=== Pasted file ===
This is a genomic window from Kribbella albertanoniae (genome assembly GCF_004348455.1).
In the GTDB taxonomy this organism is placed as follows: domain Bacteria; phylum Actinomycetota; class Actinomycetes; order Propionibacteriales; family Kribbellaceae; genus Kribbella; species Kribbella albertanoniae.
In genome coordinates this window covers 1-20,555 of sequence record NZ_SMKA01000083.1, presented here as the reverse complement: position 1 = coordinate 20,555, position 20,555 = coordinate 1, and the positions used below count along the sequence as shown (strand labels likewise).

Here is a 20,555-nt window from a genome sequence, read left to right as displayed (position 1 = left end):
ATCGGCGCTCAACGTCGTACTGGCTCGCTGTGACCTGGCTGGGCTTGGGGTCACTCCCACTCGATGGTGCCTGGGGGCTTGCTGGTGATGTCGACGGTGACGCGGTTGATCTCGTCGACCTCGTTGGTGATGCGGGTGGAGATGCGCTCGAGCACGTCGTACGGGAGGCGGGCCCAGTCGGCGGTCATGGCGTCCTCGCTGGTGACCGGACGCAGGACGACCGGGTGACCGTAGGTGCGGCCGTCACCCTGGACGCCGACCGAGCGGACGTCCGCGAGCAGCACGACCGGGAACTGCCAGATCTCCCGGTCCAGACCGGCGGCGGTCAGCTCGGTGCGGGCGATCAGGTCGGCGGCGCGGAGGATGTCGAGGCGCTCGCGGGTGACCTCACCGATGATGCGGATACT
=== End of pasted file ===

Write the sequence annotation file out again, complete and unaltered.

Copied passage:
This is a genomic window from Kribbella albertanoniae (genome assembly GCF_004348455.1).
In the GTDB taxonomy this organism is placed as follows: domain Bacteria; phylum Actinomycetota; class Actinomycetes; order Propionibacteriales; family Kribbellaceae; genus Kribbella; species Kribbella albertanoniae.
In genome coordinates this window covers 1-20,555 of sequence record NZ_SMKA01000083.1, presented here as the reverse complement: position 1 = coordinate 20,555, position 20,555 = coordinate 1, and the positions used below count along the sequence as shown (strand labels likewise).

Here is a 20,555-nt window from a genome sequence, read left to right as displayed (position 1 = left end):
ATCGGCGCTCAACGTCGTACTGGCTCGCTGTGACCTGGCTGGGCTTGGGGTCACTCCCACTCGATGGTGCCTGGGGGCTTGCTGGTGATGTCGACGGTGACGCGGTTGATCTCGTCGACCTCGTTGGTGATGCGGGTGGAGATGCGCTCGAGCACGTCGTACGGGAGGCGGGCCCAGTCGGCGGTCATGGCGTCCTCGCTGGTGACCGGACGCAGGACGACCGGGTGACCGTAGGTGCGGCCGTCACCCTGGACGCCGACCGAGCGGACGTCCGCGAGCAGCACGACCGGGAACTGCCAGATCTCCCGGTCCAGACCGGCGGCGGTCAGCTCGGTGCGGGCGATCAGGTCGGCGGCGCGGAGGATGTCGAGGCGCTCGCGGGTGACCTCACCGATGATGCGGATACT